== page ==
David Lyle Morgan, 53, Tampa, Florida, has been charged with two counts of bankruptcy fraud and one count of falsification of records in a bankruptcy proceeding. If convicted, he faces a maximum penalty of 30 years in federal prison.
According to the indictment, Morgan, a licensed realtor, entered into a contract with a homeowner to sell a property in foreclosure. In order to prevent the Federal National Mortgage Association (“Fannie Mae”) from lawfully foreclosing on the homeowner’s property, Morgan engaged in a bankruptcy fraud scheme whereby he filed fraudulent bankruptcy petitions in the homeowner’s name, without the homeowner’s knowledge or consent, just prior to the scheduled foreclosure sale dates. These fraudulent bankruptcies invoked the automatic stay provision of the bankruptcy code and prevented Fannie Mae from conducting the sale and obtaining title to the property. They also allowed Morgan to continue his efforts to sell the property to obtain illegal real estate commissions.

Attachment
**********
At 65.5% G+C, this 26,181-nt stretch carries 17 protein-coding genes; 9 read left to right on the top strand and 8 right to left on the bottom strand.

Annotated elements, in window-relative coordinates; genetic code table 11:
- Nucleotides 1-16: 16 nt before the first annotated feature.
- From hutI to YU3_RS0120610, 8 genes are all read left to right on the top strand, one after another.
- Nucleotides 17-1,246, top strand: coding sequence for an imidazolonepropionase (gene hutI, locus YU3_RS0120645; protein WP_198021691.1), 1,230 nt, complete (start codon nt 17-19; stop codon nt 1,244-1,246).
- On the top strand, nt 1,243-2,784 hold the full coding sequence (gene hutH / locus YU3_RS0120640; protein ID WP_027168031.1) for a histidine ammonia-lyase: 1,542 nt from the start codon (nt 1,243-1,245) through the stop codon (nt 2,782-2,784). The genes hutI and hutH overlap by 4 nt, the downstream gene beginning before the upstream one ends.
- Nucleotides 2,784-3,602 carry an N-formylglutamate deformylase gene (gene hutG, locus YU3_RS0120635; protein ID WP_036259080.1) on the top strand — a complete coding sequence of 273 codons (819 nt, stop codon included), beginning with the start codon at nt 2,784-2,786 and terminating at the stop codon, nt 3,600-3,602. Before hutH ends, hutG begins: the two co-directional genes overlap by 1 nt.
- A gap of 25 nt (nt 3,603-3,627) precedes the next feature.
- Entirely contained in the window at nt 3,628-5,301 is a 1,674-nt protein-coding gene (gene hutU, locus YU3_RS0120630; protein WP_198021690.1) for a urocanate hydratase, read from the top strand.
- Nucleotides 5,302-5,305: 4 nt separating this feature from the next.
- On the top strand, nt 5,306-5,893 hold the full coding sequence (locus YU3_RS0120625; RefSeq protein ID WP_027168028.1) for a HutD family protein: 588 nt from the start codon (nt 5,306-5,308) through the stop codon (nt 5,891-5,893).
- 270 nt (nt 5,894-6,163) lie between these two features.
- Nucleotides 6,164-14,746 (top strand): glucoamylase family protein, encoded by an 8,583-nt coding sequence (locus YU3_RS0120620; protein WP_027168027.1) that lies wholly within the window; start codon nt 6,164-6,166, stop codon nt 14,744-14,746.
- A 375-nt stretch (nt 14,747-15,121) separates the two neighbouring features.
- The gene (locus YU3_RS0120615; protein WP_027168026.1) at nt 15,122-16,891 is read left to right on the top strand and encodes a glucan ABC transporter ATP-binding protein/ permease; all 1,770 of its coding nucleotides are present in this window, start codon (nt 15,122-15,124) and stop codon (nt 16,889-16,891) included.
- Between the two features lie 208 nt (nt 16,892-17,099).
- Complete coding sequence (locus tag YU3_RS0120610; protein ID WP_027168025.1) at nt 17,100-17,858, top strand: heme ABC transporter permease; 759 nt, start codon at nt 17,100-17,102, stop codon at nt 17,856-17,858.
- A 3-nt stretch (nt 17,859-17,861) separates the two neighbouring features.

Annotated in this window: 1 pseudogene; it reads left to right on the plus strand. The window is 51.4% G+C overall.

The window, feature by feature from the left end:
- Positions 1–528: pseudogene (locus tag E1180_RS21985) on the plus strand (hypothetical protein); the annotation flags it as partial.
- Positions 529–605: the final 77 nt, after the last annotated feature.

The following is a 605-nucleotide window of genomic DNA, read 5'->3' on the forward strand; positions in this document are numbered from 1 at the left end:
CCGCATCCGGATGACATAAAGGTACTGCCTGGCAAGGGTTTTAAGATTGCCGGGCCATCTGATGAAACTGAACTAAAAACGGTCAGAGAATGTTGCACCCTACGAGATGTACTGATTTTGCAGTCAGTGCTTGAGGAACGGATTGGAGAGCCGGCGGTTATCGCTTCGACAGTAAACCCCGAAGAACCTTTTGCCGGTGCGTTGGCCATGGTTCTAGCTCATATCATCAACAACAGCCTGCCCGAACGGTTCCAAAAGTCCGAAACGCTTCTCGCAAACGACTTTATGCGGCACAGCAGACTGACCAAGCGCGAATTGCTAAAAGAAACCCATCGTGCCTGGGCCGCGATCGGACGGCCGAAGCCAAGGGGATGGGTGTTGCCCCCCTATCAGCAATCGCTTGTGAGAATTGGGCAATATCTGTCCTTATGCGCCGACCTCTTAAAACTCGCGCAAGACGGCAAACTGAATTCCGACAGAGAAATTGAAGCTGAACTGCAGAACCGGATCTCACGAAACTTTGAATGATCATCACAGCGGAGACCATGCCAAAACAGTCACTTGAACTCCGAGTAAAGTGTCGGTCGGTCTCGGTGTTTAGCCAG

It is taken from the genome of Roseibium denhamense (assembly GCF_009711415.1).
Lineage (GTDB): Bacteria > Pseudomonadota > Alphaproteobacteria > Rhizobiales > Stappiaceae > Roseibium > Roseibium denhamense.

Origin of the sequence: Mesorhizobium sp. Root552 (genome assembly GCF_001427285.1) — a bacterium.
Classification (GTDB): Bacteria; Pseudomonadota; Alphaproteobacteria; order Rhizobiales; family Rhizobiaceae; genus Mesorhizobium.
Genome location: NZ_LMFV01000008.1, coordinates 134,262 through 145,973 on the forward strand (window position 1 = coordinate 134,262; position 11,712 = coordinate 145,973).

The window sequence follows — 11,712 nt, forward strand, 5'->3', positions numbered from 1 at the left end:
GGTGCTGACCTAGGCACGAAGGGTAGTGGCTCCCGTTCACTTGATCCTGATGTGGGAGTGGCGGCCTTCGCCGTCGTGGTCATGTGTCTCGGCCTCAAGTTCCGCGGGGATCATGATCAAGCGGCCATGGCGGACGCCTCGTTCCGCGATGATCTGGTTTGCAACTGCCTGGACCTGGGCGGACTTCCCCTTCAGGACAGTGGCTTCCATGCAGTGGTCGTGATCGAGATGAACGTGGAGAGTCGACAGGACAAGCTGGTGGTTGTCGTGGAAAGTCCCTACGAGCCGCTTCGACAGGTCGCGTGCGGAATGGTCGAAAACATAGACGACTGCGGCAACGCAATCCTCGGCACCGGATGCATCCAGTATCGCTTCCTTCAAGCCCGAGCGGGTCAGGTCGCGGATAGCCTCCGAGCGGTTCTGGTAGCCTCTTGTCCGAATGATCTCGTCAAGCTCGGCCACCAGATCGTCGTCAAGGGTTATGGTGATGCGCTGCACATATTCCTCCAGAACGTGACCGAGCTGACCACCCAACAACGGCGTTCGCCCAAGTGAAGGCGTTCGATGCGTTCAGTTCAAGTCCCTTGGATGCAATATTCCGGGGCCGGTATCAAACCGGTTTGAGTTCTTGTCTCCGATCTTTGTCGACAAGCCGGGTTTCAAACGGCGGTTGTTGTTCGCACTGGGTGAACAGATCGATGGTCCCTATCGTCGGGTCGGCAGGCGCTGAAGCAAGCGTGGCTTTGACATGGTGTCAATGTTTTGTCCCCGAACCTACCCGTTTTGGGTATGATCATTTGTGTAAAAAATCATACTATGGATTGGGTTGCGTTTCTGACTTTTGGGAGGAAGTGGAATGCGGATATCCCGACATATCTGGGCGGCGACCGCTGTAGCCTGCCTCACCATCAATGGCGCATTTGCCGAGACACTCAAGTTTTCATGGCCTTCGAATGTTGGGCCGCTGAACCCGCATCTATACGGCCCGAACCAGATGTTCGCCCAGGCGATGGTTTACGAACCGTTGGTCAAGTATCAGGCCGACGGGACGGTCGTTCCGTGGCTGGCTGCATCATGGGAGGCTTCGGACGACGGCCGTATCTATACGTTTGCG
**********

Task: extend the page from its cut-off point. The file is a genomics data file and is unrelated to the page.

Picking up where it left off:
The indictment further alleges that Morgan made false declarations on a fraudulent bankruptcy petition that he had filed in the name of the homeowner, impeding the proper administration of a bankruptcy proceeding.
An indictment is merely a formal charge that a defendant has committed one or more violations of federal criminal law, and every defendant is presumed innocent unless, and until, proven guilty.
United States Attorney Maria Chapa Lopez made the announcement.
This case was investigated by the Federal Housing Finance Agency – Office of Inspector General. The Office of the United States Trustee for the Middle District of Florida (Tampa Division) also provided substantial assistance. It will be prosecuted by Special Assistant United States Attorney Chris Poor.